In a rowdy and raucous Kings County Democratic County Committee meeting last night, both entrenched and Progressive Dems agreed on one thing – reforms are needed in the way proxy votes are handled.
And to a unanimous “I” from the packed mainly progressive crowd at the Leon M. Goldstein Performing Arts Center Auditorium of Kingsborough Community College to the entrenched party leaders there was no apparent opposition when two proxy amendments passed the body and moved to the rules committee.
“I am very hopeful that the overwhelming majority in the room supported these reforms and I hope that the executive committee meeting takes up the reforms and incorporates them into the bylaws of the party with little to no changes,” said Assemblyman Robert Carroll (D-Park Slope, Windsor Terrace, Kensington), who drafted the amendments along with his District Leader Josh Skaller.
The issue of how to handle proxy votes has been one of the most contentious for the party. That because each assembly district has dozens of Democratic county committee member seats, many of which are vacant and some of whom hardly care, have time for or know about upcoming meetings and decisions made by county party leaders.
Kings County Democratic Party Chair Frank Seddio, with support from a number of the longtime party regulars, shore up their base of power by sending out cards to committee members to sign and return, thus giving them their votes on rules and bylaws as proxies. This year, out of fear they are losing political ground, Seddio sent out emails and letters signed from various officials without their permission asking for proxy votes – upsetting both the officials and many of the rank-and-file Democrats.
Not to be outdone, the progressive New Kings Democrats (NKD) political club and like-minded progressives, have been scouring the county for their own proxy votes in anticipation of the meeting. Their makeup is largely the new and growing class of Brooklnites that some characterize as gentrifiers, and have started going into traditionally lower-income neighborhoods to recruit similar-minded people to become committee members and/or give proxies to them.
The major amendment that Carroll and Skaller brought to the floor was that, “A member of the County Committee may only authorize as his/her proxy to another member of the committee from his/her assembly district and the person requesting the proxy must list his/her name, address, phone number, and email address on the face of the proxy card.
Thus, neither Seddio nor the NKD can take someone’s proxy vote unless they live within the same assembly district as the person that signed the proxy.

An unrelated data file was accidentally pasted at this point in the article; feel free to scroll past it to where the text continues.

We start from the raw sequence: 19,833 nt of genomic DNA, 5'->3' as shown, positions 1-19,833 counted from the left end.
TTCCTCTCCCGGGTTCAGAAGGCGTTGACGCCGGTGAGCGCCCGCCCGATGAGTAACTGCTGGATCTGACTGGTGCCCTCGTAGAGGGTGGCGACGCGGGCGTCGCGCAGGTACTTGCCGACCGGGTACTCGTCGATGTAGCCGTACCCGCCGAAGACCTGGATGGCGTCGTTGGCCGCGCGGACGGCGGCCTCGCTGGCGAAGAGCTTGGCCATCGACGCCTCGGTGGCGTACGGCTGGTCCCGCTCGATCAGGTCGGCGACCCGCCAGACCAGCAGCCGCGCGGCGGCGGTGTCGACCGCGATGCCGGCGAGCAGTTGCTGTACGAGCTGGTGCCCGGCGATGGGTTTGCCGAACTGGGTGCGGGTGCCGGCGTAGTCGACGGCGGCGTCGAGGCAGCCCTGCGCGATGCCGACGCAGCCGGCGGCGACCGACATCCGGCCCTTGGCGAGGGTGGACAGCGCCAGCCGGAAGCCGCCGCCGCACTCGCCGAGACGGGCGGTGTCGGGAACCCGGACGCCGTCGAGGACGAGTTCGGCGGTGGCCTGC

The second amendment dictates that all proxy cards must include a clear and bold print warning that in signing the card “you are waiving and releasing your voting privileges to the holder of this proxy and you will have no control of how the holder of this proxy votes.” The warning and explanation of the proxy is necessary so that rank-and-file members of the county committee understand how the proxy system works as well as the ramifications of signing and returning their proxy.
The night was marred with a late start in counting the proxies and it was finally revealed that Seddio controlled man more proxies than the NKD. When the meeting did start, shouting and catcalling from the audience dominated and interrupted much of the business, including much interpreting of the Roberts Rules of Order, which dictates how open parliamentary type meetings are conducted.
The meeting also saw the executive committee, which is made up of the male and female Democratic District leaders, re-elect Seddio as county chair.
Additionally, with the use of Seddio’s proxies, Democratic District Leader Joe Bova (D-Bensonhurst, Sunset Park) was elected chair of the County Committee Board.
The NKD put up their president Brandon West, along with a number of reformers against the entrenched slate, perhaps hoping that to get the reformers on the board they would then have the power to vote with the executive committee giving them more clout.
But former City Councilman and Democratic District Lew Fidler noted this would have been against the bylaws because having the board made up of non-district leaders could weigh the executive board against the diversity throughout the borough.
Having district leaders as members of the county committee board ensures that all districts in their diversity are represented at the county party level, said Fidler.
Meanwhile, Seddio welcomed the progressives as positive and refreshing new people with new ideas to the party.
“The energy of the younger members is exciting even if I don’t always agree with them. It shows the party is exciting and worth fighting over. It’s our job to meld the young and the old and elect Democrats,” said Seddio.hotographs by Tsubasa Berg